There are also the real orphans…the ones who have no where else to go and genuinely consider their caregivers as their family, and will continue to feel that the rest of their lives. Their brothers and sisters are the ones who they have grown up with.  In most cases their parents are no longer living, in some they have chosen not to be a parent, others put in prison resulting in parents rights being terminated and yet still some are encumbered with sickness that keeps them out of the lives of their children. ‘Orphan’ is not a singular term. Over the years I’ve learned so much, but I have so much more to learn and absorb, and will continue to seek justice for each despite any definition. 

Through that journey, God has brought so many people into my life that have taught, listened, corrected and inspired me. All are people who constantly sacrifice to be on the front lines of a Holy and physical war that is raging for God’s Kingdom to be known and perfected. 

Over the last couple of months, I’ve sat with people all significantly and specifically called to be where God has them placed. It is hard, yet that assurance of being exactly where they are supposed to be and doing exactly what God has led them to be continually enforces they keep fighting for what is right. 

I’ve been sitting under the response a pastor gave me when I asked him about struggles in his congregation. A surge of recycling has changed the dynamic of lives in families who used to collect those recyclables and turn them in for money as their families only income. In the shadow of that change are mothers that are taking their daughters to the local prison on the weekend as prostitutes.

Choices for the future are limited in an environment where income to pay for education is the only way to graduate high school. The fear in students who desperately ache to graduate is palpable when they see the short span of time until they age out of the orphanage at age eighteen and have only finished 7th grade. When they leave the security of the orphanage they have grown up in, how do they pay to finish high school?

The hearts of those on the front lines are so humbly determined at times that it manifests as a school principal willing to take on all the responsibility and voice as gangs attempt to extort the community, so the gang members do not come after any of the staff at the school.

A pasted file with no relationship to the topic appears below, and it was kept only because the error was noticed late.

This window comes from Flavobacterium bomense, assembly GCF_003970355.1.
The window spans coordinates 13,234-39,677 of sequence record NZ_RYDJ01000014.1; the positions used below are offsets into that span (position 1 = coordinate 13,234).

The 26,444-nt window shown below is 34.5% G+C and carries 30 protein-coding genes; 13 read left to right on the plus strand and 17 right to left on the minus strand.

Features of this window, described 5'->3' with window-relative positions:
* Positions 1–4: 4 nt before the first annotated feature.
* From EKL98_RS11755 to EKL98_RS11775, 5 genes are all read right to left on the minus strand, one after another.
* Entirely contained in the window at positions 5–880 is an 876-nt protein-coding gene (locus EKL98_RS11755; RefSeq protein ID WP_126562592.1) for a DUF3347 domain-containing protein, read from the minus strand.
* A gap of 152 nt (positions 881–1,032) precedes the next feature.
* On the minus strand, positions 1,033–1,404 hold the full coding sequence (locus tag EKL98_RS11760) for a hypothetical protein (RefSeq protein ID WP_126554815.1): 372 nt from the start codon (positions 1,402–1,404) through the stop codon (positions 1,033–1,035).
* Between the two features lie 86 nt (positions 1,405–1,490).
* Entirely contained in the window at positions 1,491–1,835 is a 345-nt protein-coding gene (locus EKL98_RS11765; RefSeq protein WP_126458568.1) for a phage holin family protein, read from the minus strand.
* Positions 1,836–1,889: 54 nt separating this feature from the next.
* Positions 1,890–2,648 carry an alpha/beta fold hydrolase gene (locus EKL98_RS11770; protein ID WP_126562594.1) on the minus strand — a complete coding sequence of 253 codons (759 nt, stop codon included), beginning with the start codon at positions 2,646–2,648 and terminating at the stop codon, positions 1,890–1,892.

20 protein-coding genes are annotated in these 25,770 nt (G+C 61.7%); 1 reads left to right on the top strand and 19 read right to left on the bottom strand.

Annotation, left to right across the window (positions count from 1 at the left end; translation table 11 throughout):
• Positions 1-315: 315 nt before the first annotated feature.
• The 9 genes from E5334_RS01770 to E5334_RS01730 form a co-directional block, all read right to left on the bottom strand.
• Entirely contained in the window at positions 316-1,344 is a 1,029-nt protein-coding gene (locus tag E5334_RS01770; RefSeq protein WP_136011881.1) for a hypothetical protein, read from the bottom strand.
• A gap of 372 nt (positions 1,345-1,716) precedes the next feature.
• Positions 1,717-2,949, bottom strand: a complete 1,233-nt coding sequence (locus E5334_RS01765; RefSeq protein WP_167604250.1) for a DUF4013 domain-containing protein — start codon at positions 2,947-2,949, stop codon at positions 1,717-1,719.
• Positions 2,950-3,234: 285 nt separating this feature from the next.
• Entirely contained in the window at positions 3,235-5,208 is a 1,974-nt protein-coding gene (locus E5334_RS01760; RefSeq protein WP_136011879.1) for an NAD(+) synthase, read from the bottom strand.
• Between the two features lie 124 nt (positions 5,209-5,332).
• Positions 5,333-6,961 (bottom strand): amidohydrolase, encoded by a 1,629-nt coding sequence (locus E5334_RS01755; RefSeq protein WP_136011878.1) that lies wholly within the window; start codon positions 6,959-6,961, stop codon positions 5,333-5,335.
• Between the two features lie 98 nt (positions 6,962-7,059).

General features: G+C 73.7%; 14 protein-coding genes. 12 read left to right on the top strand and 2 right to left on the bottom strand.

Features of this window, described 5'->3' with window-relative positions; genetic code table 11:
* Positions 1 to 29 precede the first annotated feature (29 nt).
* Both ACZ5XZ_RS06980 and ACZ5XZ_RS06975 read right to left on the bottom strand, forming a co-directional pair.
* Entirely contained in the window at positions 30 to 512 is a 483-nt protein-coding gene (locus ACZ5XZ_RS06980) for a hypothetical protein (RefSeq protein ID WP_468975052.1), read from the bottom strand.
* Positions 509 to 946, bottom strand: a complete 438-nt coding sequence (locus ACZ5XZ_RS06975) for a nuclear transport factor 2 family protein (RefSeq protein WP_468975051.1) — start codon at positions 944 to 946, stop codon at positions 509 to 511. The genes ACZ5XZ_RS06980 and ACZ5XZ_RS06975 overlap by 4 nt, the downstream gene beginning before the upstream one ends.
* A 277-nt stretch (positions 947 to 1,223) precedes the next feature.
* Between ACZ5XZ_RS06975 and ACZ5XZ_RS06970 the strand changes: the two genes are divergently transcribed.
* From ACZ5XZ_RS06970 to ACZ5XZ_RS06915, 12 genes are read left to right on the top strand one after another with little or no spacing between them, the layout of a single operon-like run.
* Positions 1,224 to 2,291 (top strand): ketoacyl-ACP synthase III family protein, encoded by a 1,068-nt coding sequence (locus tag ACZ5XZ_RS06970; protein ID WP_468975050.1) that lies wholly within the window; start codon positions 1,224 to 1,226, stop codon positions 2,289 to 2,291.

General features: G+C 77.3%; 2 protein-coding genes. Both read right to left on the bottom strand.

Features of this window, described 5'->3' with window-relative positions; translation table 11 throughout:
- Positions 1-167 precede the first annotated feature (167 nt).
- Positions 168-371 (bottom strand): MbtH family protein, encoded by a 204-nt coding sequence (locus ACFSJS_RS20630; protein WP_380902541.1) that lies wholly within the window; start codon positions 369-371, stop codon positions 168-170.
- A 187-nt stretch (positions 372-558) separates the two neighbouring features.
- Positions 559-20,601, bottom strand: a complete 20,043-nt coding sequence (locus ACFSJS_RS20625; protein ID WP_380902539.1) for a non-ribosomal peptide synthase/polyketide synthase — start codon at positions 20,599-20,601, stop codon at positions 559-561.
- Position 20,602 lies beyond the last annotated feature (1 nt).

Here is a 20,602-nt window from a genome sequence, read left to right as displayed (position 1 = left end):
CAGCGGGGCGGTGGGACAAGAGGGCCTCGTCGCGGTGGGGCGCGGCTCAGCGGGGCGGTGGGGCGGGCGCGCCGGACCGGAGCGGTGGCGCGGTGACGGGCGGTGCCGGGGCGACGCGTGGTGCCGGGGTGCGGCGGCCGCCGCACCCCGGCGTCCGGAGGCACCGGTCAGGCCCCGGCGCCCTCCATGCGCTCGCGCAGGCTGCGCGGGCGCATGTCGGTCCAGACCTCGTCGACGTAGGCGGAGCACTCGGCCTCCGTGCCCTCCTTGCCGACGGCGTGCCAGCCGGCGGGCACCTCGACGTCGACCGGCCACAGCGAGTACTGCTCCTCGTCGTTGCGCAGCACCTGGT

There are literal life and death situations everyday. Yet it is not about getting caught up in the death, and everything about being caught up in REAL life and working to see God’s restoration and redemption. 

My heart aches for the disparity between the majority and the minority of the world. Lately I’ve been thinking frequently about a bright spark of hope and newness of life in the innocence of a small baby, whose life was extinguished way to soon due to lack of medical care in his country. When consistent and quality healthcare is absent in a majority world nation it drives up infant death rates, among other illnesses that lead to death, that punch you in the face while simply looking at photos from three years ago while your friends remark that some of our friends have not survived their illnesses over the years. 

No one can predict how God will change you and how he will lead you. No one can predict how many places God will leave pieces of you until you carry a constant feeing of being fractured. The control we do have is over how we respond. With ignorance, denial or avoidance? Or confidently acknowledging and following the Lord’s leading in presence, support and prayer?

The stories I carry are exactly what leads to that fracturing I feel and the absence of feeling like I belong in only one place. It also drastically changes my definition of ‘home.’ These all fold into how how I hear stories and then it becomes about how I tell stories. It all revolves around relationships. Yet for me, my relationships seem to be separated by extreme distance that is hard to maintain, and then there are those relationships that God has blessed to be easy to maintain and that makes my soul soar with being known, remembered and loved. It can be a gift to embrace so many cultures, languages and people…but it can also be painful to be fractured, so the moments of Kingdom purity become the soothing balm that merges all pieces back together while remain stubborn about why and what we fight for as we yearn for restoration and redemption.